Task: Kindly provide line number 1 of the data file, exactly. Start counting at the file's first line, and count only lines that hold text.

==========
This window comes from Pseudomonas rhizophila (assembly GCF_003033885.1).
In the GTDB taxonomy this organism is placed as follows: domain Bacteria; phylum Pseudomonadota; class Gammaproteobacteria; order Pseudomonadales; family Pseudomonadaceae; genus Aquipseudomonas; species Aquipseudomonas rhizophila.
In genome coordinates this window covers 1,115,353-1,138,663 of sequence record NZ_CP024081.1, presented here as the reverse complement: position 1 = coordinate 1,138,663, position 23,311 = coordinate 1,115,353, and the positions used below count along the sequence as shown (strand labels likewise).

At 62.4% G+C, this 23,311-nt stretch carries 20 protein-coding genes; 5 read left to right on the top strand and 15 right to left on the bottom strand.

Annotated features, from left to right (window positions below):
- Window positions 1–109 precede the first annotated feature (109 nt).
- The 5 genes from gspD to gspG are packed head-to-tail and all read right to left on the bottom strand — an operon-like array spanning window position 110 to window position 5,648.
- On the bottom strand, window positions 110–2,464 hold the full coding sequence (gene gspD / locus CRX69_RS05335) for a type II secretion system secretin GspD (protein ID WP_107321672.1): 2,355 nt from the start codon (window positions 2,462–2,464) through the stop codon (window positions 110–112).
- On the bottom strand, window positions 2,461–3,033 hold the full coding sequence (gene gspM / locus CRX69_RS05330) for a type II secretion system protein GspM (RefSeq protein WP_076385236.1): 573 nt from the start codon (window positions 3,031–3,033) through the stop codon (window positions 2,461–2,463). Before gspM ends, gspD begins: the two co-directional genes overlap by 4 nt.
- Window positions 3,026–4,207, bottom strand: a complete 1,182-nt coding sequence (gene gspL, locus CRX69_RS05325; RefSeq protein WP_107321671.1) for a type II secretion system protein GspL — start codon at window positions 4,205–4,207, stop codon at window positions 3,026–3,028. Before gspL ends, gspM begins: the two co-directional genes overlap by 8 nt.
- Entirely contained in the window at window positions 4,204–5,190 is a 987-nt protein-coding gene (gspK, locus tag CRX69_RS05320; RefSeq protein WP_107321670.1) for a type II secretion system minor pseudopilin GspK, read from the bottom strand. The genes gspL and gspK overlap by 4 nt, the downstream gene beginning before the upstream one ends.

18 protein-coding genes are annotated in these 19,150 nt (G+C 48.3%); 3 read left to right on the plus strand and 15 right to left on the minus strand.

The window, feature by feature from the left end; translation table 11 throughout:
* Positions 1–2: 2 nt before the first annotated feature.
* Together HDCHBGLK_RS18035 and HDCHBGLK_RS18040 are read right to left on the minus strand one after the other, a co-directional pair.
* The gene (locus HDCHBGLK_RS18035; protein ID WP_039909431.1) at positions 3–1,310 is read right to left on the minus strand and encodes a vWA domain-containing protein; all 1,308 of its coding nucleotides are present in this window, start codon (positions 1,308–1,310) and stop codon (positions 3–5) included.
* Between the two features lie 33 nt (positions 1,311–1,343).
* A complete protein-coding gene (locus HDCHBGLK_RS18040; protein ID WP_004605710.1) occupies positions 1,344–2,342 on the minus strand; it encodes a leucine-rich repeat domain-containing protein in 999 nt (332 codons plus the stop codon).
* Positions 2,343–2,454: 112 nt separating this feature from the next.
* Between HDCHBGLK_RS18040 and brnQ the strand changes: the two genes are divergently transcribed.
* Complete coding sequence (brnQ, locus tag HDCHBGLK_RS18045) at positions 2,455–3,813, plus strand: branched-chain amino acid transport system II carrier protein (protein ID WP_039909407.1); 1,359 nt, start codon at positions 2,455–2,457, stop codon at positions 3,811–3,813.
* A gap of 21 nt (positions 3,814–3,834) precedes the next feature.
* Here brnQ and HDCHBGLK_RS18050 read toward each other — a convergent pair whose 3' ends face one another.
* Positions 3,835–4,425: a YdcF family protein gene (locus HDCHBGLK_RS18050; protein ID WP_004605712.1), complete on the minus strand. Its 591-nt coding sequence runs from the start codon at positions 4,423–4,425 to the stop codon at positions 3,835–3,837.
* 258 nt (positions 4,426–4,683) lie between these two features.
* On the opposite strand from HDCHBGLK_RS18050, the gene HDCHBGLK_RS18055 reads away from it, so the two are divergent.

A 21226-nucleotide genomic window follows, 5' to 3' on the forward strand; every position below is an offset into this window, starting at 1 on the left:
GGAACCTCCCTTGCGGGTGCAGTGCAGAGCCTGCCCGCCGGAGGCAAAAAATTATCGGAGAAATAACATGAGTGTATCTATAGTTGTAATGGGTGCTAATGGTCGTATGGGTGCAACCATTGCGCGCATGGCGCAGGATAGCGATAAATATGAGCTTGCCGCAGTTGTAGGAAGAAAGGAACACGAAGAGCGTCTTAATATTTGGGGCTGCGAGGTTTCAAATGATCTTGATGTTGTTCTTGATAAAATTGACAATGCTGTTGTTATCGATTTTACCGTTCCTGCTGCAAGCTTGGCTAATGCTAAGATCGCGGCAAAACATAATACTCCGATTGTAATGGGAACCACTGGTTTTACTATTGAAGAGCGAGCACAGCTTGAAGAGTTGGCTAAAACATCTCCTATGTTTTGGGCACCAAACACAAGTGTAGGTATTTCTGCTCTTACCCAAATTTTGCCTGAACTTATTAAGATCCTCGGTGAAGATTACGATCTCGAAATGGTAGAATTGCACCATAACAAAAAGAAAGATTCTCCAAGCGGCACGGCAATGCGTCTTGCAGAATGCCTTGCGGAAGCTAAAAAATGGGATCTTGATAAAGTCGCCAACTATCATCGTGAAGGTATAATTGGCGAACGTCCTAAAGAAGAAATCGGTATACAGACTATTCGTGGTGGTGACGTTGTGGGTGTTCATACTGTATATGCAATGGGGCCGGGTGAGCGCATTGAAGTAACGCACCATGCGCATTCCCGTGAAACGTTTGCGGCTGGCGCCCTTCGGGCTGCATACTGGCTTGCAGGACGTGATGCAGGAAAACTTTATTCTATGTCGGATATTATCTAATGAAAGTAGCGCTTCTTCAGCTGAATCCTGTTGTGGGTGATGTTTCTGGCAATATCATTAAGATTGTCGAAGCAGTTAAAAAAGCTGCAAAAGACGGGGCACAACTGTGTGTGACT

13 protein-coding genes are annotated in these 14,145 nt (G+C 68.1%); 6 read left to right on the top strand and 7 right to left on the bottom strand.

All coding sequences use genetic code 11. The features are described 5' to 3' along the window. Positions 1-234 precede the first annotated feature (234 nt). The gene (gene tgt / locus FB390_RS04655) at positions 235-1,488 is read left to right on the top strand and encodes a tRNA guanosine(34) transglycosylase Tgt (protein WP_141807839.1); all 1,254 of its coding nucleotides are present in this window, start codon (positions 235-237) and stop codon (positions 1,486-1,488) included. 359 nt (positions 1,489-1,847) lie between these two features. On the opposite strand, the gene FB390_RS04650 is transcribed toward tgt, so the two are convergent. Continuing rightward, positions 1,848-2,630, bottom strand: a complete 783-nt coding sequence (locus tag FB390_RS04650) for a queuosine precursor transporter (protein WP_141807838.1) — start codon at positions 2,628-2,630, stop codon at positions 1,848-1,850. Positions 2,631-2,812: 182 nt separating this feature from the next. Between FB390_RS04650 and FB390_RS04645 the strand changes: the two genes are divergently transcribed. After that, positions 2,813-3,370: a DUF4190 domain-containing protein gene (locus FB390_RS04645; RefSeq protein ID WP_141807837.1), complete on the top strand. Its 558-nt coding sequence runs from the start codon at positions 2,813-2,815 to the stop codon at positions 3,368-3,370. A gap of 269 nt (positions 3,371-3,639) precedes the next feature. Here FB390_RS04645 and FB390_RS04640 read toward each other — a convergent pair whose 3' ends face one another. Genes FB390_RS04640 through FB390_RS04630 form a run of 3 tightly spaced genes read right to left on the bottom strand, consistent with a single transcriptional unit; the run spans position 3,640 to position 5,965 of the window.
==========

This window comes from Pseudomonas rhizophila (assembly GCF_003033885.1).